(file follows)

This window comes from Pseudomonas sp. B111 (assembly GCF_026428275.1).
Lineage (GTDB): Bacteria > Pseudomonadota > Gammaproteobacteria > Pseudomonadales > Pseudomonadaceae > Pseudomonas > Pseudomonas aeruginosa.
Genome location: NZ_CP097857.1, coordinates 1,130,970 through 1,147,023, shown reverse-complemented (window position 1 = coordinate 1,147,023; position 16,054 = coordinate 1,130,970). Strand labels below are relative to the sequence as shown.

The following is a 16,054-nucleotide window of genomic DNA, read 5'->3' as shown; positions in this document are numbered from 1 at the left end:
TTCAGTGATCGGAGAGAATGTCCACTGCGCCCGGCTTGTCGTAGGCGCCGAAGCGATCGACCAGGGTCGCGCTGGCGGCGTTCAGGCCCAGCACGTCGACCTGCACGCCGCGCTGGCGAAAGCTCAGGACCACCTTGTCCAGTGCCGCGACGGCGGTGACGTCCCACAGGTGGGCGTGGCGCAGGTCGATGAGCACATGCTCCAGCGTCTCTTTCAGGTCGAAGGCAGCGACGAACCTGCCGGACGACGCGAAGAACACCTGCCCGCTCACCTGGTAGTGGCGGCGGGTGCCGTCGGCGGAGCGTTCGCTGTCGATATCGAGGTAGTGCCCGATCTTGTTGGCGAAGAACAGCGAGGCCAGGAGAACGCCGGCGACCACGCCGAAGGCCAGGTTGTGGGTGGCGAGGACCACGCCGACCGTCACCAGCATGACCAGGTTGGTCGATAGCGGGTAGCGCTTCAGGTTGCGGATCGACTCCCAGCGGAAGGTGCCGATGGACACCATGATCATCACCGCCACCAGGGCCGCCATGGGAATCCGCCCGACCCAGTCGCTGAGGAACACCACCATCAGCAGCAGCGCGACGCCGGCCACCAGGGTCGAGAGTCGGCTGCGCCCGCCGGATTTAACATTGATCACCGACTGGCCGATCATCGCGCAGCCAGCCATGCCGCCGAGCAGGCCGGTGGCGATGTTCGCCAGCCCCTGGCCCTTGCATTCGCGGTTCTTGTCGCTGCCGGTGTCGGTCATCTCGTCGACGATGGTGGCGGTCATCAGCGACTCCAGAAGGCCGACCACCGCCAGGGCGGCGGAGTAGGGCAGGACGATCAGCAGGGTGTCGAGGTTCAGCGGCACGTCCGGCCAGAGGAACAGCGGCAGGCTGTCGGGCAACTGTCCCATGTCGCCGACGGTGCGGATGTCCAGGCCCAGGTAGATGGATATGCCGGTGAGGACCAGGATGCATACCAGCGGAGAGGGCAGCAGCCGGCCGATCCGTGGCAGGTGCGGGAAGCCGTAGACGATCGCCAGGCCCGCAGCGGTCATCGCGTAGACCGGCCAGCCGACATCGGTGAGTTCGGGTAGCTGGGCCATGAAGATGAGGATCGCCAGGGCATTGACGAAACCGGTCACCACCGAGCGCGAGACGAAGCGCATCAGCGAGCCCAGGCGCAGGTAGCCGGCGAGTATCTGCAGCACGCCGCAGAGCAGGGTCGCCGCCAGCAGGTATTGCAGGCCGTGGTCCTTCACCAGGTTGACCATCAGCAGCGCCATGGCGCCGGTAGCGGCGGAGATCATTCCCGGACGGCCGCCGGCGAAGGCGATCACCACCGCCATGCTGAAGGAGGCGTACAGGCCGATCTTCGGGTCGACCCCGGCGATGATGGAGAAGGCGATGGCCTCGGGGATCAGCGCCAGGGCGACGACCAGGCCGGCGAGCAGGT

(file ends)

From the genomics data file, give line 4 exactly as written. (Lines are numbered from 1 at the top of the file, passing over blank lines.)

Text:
The following is a 16,054-nucleotide window of genomic DNA, read 5'->3' as shown; positions in this document are numbered from 1 at the left end: